Ten Years of Iron Dome

Israel's Iron Dome Defence System recently celebrated 10 years since its first combat encounter on April 7, 2011. But is it as effective today as it was then?

Anita Hawser
08 April 2021

Iron Dome celebrates 10 years


Israel's Iron Dome intercepts rockets in Gaza in 2014 (Photo by IDF)


As missile defence systems go, Israel's Iron Dome is evocative for many reasons. For its makers, Rafael Advanced Defense Systems, it is a story of technology triumphing over adversity, by saving numerous lives on the hotly contested borders of Israel and the Gaza Strip.

"Iron Dome is a household name in Israel, and has become synonymous with excellence,” stated Rafael's President and CEO, Maj. Gen. (Ret.) Yoav Har-Even. “We are proud of our teams of scientists and engineers who developed this extraordinary system and are continuing to do so on a daily basis.”

Iron Dome defence system batteries are designed to defeat Very Short Range (VSHORAD), as well as rocket, artillery and mortar (C-RAM) threats, aircraft, helicopters, UAVs, precision-guided munitions and cruise missiles.

Since it entered service in 2011, Rafael claims the system has made more than 2,500 combat interceptions against unguided rockets and mortar shells fired into Israel from Gaza, with a success rate of 90%, although some contest the accuracy of these figures.

But for Israelis, who call it the 'rocket crusher,' it is a mixed bag. On the one hand they recognize the system saves lives and prevents injuries to people and homes. But when the Iron Dome is  in operation they also have to live with the accompanying explosions, psychological terror and waling of sirens. 

First developed in 2007 to defend Israelis against rocket attacks from Hezbollah and Hamas. the Iron Dome celebrated the 10th anniversary of its first combat interception on April 7. On this day, 10 years ago, the system was challenged in combat for the very first time.

A rocket launched from the Gaza Strip was detected by Iron Dome's radar. Within seconds, Rafael says that information was transmitted to the BMC (Battle Management Center). The battery operators needed to decide whether to activate an interceptor against the threat.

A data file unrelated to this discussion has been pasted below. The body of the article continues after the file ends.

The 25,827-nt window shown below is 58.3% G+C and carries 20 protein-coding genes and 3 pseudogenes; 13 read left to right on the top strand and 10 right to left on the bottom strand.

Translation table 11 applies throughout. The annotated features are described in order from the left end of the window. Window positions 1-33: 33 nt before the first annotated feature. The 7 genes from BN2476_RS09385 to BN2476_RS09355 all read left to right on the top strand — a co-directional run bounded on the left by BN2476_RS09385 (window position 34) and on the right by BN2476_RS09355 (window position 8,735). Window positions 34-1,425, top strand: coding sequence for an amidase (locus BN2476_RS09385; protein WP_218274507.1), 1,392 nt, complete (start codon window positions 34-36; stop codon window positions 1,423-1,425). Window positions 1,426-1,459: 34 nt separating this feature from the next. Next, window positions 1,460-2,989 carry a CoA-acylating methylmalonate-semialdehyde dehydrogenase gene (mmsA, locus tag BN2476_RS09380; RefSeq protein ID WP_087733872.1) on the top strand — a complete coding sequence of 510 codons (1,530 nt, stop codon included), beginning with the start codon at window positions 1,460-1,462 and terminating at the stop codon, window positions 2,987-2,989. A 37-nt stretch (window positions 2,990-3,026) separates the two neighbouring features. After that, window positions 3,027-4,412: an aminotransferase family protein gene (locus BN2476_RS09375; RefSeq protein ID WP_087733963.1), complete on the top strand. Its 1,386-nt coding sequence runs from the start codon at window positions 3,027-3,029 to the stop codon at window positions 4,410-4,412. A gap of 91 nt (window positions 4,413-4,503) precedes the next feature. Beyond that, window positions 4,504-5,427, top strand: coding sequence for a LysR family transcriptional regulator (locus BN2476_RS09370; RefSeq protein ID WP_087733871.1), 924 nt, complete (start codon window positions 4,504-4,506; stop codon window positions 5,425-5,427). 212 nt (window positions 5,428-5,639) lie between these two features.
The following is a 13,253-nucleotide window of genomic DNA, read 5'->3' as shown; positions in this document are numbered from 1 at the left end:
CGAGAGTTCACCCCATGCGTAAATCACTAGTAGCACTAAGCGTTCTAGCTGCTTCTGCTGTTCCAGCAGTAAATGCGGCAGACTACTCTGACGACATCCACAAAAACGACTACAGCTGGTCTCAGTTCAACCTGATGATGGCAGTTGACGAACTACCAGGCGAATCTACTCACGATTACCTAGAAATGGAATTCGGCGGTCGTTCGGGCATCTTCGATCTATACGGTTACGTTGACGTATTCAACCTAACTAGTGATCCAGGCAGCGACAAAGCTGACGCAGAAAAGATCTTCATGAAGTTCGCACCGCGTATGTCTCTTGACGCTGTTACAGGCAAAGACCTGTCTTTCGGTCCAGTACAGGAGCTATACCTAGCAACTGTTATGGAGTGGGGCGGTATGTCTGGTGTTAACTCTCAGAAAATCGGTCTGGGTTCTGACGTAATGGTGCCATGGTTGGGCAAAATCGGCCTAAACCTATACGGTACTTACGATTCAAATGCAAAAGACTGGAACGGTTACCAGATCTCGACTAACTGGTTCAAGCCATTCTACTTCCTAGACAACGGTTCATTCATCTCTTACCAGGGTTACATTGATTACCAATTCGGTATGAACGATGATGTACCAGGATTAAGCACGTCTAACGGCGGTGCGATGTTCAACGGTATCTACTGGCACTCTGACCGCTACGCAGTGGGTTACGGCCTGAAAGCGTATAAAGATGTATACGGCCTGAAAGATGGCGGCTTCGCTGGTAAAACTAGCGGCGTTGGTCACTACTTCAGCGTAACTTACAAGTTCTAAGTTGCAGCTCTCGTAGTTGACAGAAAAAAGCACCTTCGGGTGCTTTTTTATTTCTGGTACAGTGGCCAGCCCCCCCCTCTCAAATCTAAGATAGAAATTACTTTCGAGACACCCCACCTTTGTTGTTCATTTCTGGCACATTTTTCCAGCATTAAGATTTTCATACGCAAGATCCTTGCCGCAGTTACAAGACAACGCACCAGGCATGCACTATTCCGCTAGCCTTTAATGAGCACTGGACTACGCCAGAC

With a precise impact location provided by the BMC, pointing to the southern Israeli city of Ashkelon, with a population of more than  130,000  civilians, the crew decided to launch an interceptor. According to Rafael, they made combat history by intercepting the threat, preventing civilian injuries and significant damage to property.

But Iron Dome's first massive and dramatic performance took place a year later in 2012 during  Pillar of Defense operations when it intercepted more than 500 different threats fired from the Gaza Strip onto different parts of Israel, including heavy rocket barrages.

In addition to being operated by Israel, two Iron Dome batteries were recently sold to the US Army to fill a capability gap while it develops a longer-term solution to address air and missile threats. An Iron Dome system was also reportedly sold to Romania. Saudi Arabia is also believed to be interested in the system to defend against rocket attacks from Houthi rebels in Yemen.



Defense Secretary Mark Esper tours the Iron Dome display with Israeli Defense Minister Benny Gantz, in Tel Aviv, Israel.

(DoD photo by Lisa Ferdinando)